Industrial shelving is quite a versatile product line in facilities of all sizes. Organization is key, especially when it comes to the need for storage and picking of orders. While industrial shelving can be used in virtually any setting, one size or style doesn't necessarily fit all – and that's why the American tendency for having an overabundance of choices comes in handy. Each application calls for a different type of shelving, a different location, setup, quantity, and so much more. When it comes to smaller and lighter materials or a lower inventory of items being stored, shelving can be substantially denser as well as less expensive, compared to standard pallet racking. Most of you are familiar with steel, adjustable, and clip shelving. However, today we're going to discuss boltless/rivet shelving, mobile shelving, and under rack shelving so you can be on your way to making an educated decision.
Rivet shelving, also known as boltless shelving, is the most common and can generally be assembled with nothing but a rubber mallet. Not only is rivet shelving easy to install, but it's also easy to adjust when needed and is known to be one of the most economical choices. This kind of shelving is highly flexible dimensionally and commands no sway bracing. Constructed of steel framing and particle board decking, rivet shelving is ideal for tight aisles and also maximizes the building square footage and ceiling height.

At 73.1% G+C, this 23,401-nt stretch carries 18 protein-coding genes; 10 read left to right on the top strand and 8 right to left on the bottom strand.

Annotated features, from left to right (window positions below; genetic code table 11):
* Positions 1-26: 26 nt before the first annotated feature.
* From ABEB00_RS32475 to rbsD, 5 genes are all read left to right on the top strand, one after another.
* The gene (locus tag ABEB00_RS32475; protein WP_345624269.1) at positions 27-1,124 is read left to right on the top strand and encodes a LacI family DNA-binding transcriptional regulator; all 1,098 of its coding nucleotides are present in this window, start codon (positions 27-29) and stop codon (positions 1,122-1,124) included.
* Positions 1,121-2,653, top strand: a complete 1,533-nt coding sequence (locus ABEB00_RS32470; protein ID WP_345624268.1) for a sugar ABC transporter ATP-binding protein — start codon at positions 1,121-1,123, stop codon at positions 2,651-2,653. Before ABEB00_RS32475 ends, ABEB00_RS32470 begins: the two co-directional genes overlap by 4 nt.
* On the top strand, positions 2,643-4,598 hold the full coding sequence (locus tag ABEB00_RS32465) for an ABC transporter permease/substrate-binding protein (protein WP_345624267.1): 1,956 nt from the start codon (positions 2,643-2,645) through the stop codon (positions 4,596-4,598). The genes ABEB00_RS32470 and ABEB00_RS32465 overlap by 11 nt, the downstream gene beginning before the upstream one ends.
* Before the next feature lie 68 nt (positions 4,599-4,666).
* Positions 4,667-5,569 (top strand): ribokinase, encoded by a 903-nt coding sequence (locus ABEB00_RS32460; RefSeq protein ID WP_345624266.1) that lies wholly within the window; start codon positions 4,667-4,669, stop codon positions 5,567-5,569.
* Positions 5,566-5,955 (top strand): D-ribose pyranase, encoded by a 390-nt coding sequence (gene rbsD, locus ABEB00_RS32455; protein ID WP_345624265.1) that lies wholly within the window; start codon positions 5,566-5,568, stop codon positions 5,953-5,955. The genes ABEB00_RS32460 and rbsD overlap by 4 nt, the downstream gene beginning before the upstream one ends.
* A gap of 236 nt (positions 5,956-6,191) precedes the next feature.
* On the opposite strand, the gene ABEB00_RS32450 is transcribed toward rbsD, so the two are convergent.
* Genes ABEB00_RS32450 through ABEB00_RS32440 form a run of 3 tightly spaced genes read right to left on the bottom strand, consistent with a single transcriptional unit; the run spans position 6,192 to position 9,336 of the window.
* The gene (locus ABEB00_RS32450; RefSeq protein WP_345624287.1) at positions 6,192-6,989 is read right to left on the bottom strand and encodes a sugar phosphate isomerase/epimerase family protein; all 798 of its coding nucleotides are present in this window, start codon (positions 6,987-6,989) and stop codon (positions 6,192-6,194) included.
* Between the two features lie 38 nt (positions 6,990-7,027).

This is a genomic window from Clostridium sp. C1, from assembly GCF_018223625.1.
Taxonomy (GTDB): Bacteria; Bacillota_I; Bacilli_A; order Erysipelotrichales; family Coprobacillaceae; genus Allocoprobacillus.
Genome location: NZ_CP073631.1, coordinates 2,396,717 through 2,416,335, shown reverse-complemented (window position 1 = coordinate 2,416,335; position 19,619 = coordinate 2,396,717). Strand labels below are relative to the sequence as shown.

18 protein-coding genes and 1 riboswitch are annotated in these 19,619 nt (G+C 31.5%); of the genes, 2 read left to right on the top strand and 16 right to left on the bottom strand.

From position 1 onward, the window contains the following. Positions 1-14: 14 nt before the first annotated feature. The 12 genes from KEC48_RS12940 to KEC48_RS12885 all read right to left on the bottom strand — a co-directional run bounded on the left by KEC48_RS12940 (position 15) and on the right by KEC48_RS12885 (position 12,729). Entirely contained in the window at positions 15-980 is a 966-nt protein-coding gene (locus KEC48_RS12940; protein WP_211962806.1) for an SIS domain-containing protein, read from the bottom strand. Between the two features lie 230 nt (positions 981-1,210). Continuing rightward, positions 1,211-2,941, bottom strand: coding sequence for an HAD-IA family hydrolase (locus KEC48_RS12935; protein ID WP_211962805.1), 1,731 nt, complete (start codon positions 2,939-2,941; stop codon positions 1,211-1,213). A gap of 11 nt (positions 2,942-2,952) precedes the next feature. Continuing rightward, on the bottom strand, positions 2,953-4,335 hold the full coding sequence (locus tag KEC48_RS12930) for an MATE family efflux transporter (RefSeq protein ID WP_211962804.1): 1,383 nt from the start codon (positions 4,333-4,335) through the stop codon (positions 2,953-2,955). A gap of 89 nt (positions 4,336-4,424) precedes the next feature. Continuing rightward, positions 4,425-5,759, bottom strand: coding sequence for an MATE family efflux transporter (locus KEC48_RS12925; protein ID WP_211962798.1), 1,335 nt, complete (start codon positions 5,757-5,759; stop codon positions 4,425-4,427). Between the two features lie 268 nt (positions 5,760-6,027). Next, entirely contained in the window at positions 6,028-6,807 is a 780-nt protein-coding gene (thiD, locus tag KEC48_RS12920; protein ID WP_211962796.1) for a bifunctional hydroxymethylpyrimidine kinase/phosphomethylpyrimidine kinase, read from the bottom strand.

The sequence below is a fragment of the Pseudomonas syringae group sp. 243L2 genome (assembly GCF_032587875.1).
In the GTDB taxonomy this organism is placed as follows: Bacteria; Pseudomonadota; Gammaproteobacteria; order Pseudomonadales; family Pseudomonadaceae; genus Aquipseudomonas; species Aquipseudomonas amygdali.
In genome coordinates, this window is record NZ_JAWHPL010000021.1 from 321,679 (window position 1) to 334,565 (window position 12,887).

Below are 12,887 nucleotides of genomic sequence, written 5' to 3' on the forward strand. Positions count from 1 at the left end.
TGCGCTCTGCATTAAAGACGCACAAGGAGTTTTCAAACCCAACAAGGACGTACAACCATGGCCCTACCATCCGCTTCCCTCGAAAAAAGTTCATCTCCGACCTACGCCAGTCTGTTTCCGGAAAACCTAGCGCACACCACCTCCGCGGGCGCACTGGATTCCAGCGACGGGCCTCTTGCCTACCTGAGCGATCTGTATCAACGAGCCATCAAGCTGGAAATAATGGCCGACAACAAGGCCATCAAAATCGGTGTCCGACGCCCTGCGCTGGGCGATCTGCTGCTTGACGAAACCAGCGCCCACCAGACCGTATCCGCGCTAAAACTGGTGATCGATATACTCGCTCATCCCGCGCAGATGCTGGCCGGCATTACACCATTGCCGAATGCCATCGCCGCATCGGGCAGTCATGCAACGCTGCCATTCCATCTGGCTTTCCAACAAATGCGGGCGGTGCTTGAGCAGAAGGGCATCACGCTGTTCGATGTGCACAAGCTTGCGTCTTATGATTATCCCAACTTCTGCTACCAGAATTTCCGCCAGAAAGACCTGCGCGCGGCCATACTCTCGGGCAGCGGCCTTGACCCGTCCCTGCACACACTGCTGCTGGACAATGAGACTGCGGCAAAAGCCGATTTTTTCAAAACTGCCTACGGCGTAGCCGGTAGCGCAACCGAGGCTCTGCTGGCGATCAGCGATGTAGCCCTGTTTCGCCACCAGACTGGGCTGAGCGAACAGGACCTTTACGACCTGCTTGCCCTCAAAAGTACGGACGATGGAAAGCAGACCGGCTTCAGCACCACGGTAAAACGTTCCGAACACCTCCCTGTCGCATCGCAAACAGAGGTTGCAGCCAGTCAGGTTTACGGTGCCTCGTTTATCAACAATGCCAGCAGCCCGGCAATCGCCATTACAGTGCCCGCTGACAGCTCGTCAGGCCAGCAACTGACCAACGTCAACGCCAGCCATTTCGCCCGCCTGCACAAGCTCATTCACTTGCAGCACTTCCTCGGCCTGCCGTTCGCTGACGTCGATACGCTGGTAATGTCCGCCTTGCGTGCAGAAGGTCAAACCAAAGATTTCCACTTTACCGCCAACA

Did you know that rivet shelving can be used for more than just typical small item inventory storage? It can also be used to support a mezzanine. If planned appropriately, the addition of a second level can be planned initially or as the second phase of a larger project when demand requires more capacity.
Mobile shelving increases storage density by installing shelving units on wheels within a floor or overhead track, allowing the shelves to be shifted (moving the aisle) depending on accessibility needs. Due to the mobile nature of these shelves, available storage can be almost doubled! However, the drawback of mobile shelving is that shifting several lanes of shelving to access a location can slow down the workflow, and thus is not ideal for high-volume picks. We see mobile shelving used most frequently for record-keeping or other applications where moving the shelves in bulk isn't necessary for daily operations.
This kind of shelving is a great way to make a high-density hand-pick area underneath pallet storage. Many of McGee's clients strive to increase pickable locations that are reachable from floor level or by a small ladder (or ladder cart). This allows a picker to be more productive since a higher density of product leads to more picks per hour. A simple, inexpensive way to do this is to add industrial shelving to the existing first level, allowing above pallet locations to remain.
Using your space wisely is an important part of any business – it just depends on how you want to use that space and what you need it for. McGee Storage and Handling has worked with several clients who wanted to add shelving to gain footage and better utilize cubic space. Proper shelving isn't always about space, it's also about what is being stored, if it's being picked for orders, and how often the materials need to be accessed. To help determine what shelving is best for you, contact McGee Storage and Handling.